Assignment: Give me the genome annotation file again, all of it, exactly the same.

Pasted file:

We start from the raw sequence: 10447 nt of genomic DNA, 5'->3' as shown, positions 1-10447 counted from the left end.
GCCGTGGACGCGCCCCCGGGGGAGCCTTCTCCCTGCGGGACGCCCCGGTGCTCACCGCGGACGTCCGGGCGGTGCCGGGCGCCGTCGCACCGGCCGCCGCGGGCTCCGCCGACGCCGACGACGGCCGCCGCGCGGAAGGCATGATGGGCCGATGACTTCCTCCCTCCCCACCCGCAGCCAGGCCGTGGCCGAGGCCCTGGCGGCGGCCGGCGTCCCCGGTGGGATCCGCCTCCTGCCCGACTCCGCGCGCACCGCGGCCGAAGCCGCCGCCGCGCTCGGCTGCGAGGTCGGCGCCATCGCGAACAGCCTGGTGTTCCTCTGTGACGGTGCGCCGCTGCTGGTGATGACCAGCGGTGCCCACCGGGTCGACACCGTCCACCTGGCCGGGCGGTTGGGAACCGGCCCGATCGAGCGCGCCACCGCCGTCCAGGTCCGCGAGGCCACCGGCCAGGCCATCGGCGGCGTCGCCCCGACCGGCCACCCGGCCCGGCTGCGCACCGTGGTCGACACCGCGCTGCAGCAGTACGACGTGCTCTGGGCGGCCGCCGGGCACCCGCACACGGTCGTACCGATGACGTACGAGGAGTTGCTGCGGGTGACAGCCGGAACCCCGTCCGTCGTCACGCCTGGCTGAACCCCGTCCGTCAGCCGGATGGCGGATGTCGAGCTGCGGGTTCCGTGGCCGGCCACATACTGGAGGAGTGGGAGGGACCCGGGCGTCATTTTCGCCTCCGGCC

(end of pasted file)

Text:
We start from the raw sequence: 10447 nt of genomic DNA, 5'->3' as shown, positions 1-10447 counted from the left end.
GCCGTGGACGCGCCCCCGGGGGAGCCTTCTCCCTGCGGGACGCCCCGGTGCTCACCGCGGACGTCCGGGCGGTGCCGGGCGCCGTCGCACCGGCCGCCGCGGGCTCCGCCGACGCCGACGACGGCCGCCGCGCGGAAGGCATGATGGGCCGATGACTTCCTCCCTCCCCACCCGCAGCCAGGCCGTGGCCGAGGCCCTGGCGGCGGCCGGCGTCCCCGGTGGGATCCGCCTCCTGCCCGACTCCGCGCGCACCGCGGCCGAAGCCGCCGCCGCGCTCGGCTGCGAGGTCGGCGCCATCGCGAACAGCCTGGTGTTCCTCTGTGACGGTGCGCCGCTGCTGGTGATGACCAGCGGTGCCCACCGGGTCGACACCGTCCACCTGGCCGGGCGGTTGGGAACCGGCCCGATCGAGCGCGCCACCGCCGTCCAGGTCCGCGAGGCCACCGGCCAGGCCATCGGCGGCGTCGCCCCGACCGGCCACCCGGCCCGGCTGCGCACCGTGGTCGACACCGCGCTGCAGCAGTACGACGTGCTCTGGGCGGCCGCCGGGCACCCGCACACGGTCGTACCGATGACGTACGAGGAGTTGCTGCGGGTGACAGCCGGAACCCCGTCCGTCGTCACGCCTGGCTGAACCCCGTCCGTCAGCCGGATGGCGGATGTCGAGCTGCGGGTTCCGTGGCCGGCCACATACTGGAGGAGTGGGAGGGACCCGGGCGTCATTTTCGCCTCCGGCC